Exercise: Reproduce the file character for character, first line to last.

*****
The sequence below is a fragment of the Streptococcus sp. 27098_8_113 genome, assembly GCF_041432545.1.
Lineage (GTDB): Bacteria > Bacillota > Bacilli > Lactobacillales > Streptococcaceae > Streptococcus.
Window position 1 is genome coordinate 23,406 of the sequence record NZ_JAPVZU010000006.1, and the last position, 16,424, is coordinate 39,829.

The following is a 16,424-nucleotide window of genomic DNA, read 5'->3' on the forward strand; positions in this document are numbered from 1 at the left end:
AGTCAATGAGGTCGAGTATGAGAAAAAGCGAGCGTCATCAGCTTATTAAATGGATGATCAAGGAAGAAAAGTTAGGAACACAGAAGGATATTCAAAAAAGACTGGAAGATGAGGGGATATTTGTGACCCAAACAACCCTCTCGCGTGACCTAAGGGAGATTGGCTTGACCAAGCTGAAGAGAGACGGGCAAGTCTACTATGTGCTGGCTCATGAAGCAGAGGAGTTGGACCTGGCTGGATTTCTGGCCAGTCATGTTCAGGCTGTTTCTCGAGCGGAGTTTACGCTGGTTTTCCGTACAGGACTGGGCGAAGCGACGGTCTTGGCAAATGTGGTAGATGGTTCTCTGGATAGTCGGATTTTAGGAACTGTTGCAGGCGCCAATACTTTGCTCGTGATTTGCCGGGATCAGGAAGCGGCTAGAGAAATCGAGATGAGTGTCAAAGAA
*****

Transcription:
The sequence below is a fragment of the Streptococcus sp. 27098_8_113 genome, assembly GCF_041432545.1.
Lineage (GTDB): Bacteria > Bacillota > Bacilli > Lactobacillales > Streptococcaceae > Streptococcus.
Window position 1 is genome coordinate 23,406 of the sequence record NZ_JAPVZU010000006.1, and the last position, 16,424, is coordinate 39,829.

The following is a 16,424-nucleotide window of genomic DNA, read 5'->3' on the forward strand; positions in this document are numbered from 1 at the left end:
AGTCAATGAGGTCGAGTATGAGAAAAAGCGAGCGTCATCAGCTTATTAAATGGATGATCAAGGAAGAAAAGTTAGGAACACAGAAGGATATTCAAAAAAGACTGGAAGATGAGGGGATATTTGTGACCCAAACAACCCTCTCGCGTGACCTAAGGGAGATTGGCTTGACCAAGCTGAAGAGAGACGGGCAAGTCTACTATGTGCTGGCTCATGAAGCAGAGGAGTTGGACCTGGCTGGATTTCTGGCCAGTCATGTTCAGGCTGTTTCTCGAGCGGAGTTTACGCTGGTTTTCCGTACAGGACTGGGCGAAGCGACGGTCTTGGCAAATGTGGTAGATGGTTCTCTGGATAGTCGGATTTTAGGAACTGTTGCAGGCGCCAATACTTTGCTCGTGATTTGCCGGGATCAGGAAGCGGCTAGAGAAATCGAGATGAGTGTCAAAGAA